Footy’s full of sorry streaks

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DEMON Sportshound LAWRENCE MONEY has endured more than his fair share of pain since the glory days of the 1950s and early 60s. In recent years the hurt has come in the form of the Shinboner Streak:

IT’S A CRUEL irony for Demon fans that the longest winning streak in the history of the Melbourne Football Club began with a win over North Melbourne.

That was way back in round 15 in 1955 during the Demons’ glory period when they appeared in seven consecutive grand finals, winning five. That streak-launching victory over the Roos (12.18 to 8.15) was followed by 18 more wins, the last being against Carlton in round 13, 1956 (another premiership year).

The ironical part is that, until this weekend when the Demons finally broke a 17-game losing streak against North Melbourne, the Roos held some sort of winning hoodoo over the Dees. Even when there was a spot in the finals at stake late last year, Melbourne lost again, as they had done against North Melbourne since 2006!

Does North still have a hoodoo over Melbourne? Pic: Quinn Rooney/Getty Images.
Does North still have a hoodoo over Melbourne? Pic: Quinn Rooney/Getty Images.

Worse. The Shinboners were among last year’s easy-beats, winning only six games and ending the season with a percentage of 87. But they weren’t easy-beats for Melbourne – two of those six Roo wins were against the hapless Dees.

Hoodoo losing streaks are a mystery. Some go on so long that the two clubs involved have replaced most of the players from the first losing encounter so, logically, this must involve more than the talent on the field. The hoodoo streak is a virus that seeps in to the club, infects everyone there and can hang around for years. As Brian Taylor puts it, “like pink-eye in my cat at home, very contagious”.

Then you have your losing streak in consecutive games to all-comers. That is even more demoralising and there have been some beauties over the journey. All-time champ is one of the original VFL clubs, University, with a phenomenal 51 losses in 51 consecutive games. That started with a 56-31 loss to St Kilda in round 4 of 1912 and finally ended after the Saints belted them again 93-52 in the last home-and-away match of 1914 (University’s final match in the VFL).

Maybe it’s karma but it is St Kilda which holds the most dismal loss record of the existing AFL clubs – 48 losses in 48 consecutive games stretching from the opening round of the 1897 season to the second-last match of 1899.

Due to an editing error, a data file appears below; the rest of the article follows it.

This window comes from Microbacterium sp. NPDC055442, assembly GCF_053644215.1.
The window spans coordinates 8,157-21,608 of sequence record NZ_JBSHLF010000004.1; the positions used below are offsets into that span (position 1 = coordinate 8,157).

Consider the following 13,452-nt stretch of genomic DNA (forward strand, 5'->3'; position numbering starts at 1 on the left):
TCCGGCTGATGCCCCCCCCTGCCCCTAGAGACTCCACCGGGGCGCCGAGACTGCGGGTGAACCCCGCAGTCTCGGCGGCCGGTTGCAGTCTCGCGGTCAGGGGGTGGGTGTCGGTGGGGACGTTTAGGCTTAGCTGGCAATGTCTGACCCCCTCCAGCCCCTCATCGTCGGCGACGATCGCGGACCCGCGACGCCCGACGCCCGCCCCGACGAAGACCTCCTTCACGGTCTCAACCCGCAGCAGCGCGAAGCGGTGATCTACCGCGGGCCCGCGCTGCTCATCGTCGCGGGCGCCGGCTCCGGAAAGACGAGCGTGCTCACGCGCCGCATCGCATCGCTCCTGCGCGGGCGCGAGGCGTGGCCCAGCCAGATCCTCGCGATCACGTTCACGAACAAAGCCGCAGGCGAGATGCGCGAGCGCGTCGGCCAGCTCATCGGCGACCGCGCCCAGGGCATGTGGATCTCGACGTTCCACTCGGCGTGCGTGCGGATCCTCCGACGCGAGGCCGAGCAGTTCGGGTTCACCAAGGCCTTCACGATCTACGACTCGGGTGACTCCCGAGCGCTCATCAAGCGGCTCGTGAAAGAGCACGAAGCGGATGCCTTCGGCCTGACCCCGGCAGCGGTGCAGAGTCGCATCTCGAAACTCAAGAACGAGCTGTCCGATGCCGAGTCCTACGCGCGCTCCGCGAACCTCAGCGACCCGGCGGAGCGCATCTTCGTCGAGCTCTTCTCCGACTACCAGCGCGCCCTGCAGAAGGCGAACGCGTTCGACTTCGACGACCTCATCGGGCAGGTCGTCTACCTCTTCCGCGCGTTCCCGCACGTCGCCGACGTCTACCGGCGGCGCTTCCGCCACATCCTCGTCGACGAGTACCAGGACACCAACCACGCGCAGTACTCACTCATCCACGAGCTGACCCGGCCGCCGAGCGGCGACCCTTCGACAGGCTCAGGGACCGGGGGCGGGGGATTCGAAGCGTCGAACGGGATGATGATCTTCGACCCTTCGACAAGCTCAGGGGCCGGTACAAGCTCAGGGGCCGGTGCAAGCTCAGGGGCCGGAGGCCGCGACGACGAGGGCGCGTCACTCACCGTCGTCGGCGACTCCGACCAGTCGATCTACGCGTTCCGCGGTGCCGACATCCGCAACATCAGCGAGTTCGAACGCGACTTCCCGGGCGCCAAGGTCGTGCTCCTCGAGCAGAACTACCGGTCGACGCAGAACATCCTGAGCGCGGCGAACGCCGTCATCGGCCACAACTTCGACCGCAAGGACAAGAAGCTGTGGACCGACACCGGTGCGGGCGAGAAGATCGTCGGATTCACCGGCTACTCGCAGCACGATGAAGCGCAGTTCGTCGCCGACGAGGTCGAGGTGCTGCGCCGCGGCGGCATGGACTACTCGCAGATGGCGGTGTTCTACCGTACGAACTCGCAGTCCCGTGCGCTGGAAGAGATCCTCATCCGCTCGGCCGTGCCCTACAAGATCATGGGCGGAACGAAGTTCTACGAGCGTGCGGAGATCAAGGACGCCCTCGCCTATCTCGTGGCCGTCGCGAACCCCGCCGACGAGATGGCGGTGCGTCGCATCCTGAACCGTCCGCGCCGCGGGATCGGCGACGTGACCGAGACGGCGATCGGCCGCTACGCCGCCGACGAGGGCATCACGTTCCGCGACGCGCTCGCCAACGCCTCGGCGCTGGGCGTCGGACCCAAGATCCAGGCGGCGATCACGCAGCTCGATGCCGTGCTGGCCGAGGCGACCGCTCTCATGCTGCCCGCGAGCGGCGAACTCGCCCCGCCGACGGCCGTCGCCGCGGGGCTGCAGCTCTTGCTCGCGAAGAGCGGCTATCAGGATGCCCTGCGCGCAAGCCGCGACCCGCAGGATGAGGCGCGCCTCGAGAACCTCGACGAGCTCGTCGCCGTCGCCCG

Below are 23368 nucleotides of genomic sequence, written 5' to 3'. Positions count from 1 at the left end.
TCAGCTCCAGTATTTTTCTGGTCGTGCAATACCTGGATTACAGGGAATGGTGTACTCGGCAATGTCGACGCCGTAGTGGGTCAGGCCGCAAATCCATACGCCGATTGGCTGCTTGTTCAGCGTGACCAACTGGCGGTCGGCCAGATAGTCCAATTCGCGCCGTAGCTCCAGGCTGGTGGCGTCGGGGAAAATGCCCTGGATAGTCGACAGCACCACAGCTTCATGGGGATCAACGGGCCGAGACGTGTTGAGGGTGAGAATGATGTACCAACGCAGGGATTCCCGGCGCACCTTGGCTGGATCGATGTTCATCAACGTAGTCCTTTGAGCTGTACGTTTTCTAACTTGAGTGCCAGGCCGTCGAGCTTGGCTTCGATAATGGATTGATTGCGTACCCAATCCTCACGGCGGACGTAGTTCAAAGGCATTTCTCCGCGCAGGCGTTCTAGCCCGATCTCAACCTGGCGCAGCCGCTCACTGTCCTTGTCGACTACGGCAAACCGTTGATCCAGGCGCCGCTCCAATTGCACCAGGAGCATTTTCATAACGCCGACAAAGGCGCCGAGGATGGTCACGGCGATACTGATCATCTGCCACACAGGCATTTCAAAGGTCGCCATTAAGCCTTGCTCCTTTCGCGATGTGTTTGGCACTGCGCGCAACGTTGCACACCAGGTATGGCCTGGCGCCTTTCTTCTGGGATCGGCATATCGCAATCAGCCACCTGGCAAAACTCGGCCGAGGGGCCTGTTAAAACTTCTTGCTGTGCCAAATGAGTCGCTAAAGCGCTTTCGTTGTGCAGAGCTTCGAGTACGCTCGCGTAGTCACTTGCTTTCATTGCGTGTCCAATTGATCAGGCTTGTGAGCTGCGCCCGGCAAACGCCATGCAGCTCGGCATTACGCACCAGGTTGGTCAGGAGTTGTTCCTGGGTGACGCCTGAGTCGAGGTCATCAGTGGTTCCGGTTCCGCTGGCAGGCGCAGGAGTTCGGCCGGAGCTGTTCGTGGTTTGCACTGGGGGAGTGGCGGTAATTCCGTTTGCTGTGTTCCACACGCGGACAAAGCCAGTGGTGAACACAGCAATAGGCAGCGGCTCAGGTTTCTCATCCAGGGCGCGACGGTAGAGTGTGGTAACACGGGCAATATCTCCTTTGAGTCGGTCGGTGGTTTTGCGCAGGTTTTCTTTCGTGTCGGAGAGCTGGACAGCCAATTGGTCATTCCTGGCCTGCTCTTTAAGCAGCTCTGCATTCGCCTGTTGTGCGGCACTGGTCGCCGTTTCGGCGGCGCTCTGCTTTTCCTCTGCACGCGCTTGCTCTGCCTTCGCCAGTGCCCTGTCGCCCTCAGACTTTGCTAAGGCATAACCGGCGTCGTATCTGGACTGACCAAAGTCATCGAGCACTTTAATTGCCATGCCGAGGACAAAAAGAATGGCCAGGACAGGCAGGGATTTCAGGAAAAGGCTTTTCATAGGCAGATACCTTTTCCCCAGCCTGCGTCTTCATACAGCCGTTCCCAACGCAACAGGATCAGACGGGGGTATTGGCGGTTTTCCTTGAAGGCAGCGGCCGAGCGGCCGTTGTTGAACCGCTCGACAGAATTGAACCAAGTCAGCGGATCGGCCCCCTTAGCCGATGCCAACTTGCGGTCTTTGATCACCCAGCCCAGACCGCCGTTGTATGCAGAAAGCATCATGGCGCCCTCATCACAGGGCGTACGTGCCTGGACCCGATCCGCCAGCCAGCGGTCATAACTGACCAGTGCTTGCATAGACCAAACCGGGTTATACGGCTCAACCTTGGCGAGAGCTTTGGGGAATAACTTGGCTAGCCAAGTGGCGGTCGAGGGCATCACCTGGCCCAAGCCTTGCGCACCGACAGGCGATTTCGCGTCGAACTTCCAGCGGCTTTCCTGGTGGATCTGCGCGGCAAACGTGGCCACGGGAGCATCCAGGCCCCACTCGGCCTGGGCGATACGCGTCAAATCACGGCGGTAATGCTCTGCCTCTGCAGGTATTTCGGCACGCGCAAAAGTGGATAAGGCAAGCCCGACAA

North Melbourne takes second and third prize — 35 outs from 35 games from 1933 to1935 — and 33 duds from 1930 to 1932.

Artwork: Gordon Napier www.gordonnapier.com

Even the three-peat Hawks have a stain on their illustrious history – they still hold the record for the most consecutive home games lost – 26. It was Carlton which started that dismal chapter for the Hawks back in the first round of 1926, downing the Hawkers 9-16 to 6-14 on their home patch. The boys from Glenferrie Oval lost the next 25 home games.

Jeff Kennett’s grandfather would not have been pleased.

Tony Leonard (2018): “Not only did he have the stuffing knocked out of him, the stuffing was put back and got knocked out of him again.”

Bruce McAvaney, channelling Dennis Cometti (2018): “Ball goes wide to Josh Caddy, quickly on to his boot ohhh…  that’s a Caddy shank isn’t it? Been dying to get that one in.”

The real Dennis Cometti (2006): “Eddie McGuire has an aura. I remember he asked his personal assistant, ‘Have you seen the letter opener?’ and she replied, ‘It’s his day off.’ I was impressed.”

Cameron Ling (2017): “Ambrose has to get some body on Buddy.”

 

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Author: Lawrence Money

Lawrence Money has twice been named Victoria’s best newspaper columnist by the Melbourne Press Club. He wrote columns for 37 years on the Melbourne Herald, Sunday Age and daily Age — and in Royalauto and Your Sport magazines — before retiring in 2016 after a 50-year career in journalism.
He still treads the speaking circuit, does radio gigs, tweets on @lozzacash and chases a long-gone 13 golf handicap. He clings to the eternal hope that the Melbourne Demons will once again win a flag.

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